Somewhere in the crowd that night stood homeless people, wounded service members, flood survivors. If you looked into the ballroom, it would have been hard to distinguish the millionaires from the people who had only pennies in their pockets. They would dine on lobster and steak, nibble on white chocolate. They would shake hands with celebrities and dance until night moved into day. No one would know that a ripple of change was making its way through the crowd that night, and that the People’s Inaugural Ball, celebrating the first African American president in U.S. history, would transform lives one by one.
As they walked down 14th Street, Emily Miller and Elaine Webber might as well have been floating. Emily Miller carried an elegant hot-pink satin gown. Elaine Webber held a chocolate-and-cream designer dress with delicate hand-sewn crystals.
Nobody watching the women as they made their way toward the JW Marriott Hotel that January night in 2009 would have known that, not long ago, they had been living on the streets, addicted and homeless.
“I preferred to eat food out of trash cans and save my money for drugs,” Elaine said. She had spent 10 years sitting at a bus stop, passing out and coming to — no clean clothes, no bath for days, sometimes months.
Emily would say she felt so down, she couldn’t see up. She didn’t realize that deep inside her a light was still on, and that someday, someone would see it.
Yet here they were, heading to the ball with their hair done and nails painted, about to step into history, sensing but not completely knowing that the ball this night would change their lives forever.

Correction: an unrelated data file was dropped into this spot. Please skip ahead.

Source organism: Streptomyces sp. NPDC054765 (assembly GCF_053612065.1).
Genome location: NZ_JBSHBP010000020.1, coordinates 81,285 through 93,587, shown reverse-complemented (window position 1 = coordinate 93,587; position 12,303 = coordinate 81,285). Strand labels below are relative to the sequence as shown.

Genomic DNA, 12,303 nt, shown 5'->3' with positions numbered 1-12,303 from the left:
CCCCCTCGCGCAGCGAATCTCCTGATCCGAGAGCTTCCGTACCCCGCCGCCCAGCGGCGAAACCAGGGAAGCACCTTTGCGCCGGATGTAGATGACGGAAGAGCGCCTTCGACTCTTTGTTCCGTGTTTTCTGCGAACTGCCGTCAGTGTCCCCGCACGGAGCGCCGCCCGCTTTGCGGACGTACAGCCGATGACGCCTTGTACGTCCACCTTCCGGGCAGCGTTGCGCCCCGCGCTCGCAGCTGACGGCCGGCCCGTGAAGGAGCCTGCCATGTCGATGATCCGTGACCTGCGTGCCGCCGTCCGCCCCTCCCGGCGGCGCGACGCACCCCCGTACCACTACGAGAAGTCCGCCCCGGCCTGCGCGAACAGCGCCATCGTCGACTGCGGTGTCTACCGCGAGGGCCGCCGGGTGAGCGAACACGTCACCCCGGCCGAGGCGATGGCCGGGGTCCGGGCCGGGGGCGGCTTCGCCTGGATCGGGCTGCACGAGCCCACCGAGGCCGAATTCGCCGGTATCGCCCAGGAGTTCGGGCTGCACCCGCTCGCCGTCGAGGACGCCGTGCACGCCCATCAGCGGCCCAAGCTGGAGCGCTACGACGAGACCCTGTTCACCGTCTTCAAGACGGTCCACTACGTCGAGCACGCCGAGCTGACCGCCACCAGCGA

This was one party they did not want to be late for.
“Hurry,” Emily said to Elaine. “I feel like Cinderella.”
At the Marriott on Pennsylvania Avenue NW, the host of the ball, Fairfax County philanthropist Earl W. Stafford, waited in a black tuxedo. About two weeks before, the millionaire had sold Unitech, a simulation technology company he had founded in 1988, to Lockheed Martin for an undisclosed amount.
The deal had been stressful, but now he could turn his attention to what he believed he was meant to do in life: help the disadvantaged, the homeless, the dying, the wounded, the disabled. People overlooked by society. The son of a part-time Baptist minister and a man of deep faith himself, he had set up the Stafford Foundation, a Christian nonprofit group, in 2002 and now could focus on it.
The inspiration to throw the ball had come during the 2008 primaries before he knew Obama would be president.
“I ... bought the presidential suite at the Hay-Adams six months ahead of time because I thought I would have some underserved homeless there to watch the parade, have some food and go home,” he said. But something told him that would be too little.
So, he paid $2 million for hotel rooms, transportation, food, gowns and tuxes, and invited 450 for a night beyond their most outlandish dreams.
In 1972, MIT scientist Edward Lorenz presented a paper titled “Predictability: Does the Flap of a Butterfly’s Wings in Brazil Set Off a Tornado in Texas?” in which he asked whether a small catalyst could lead to a bigger change.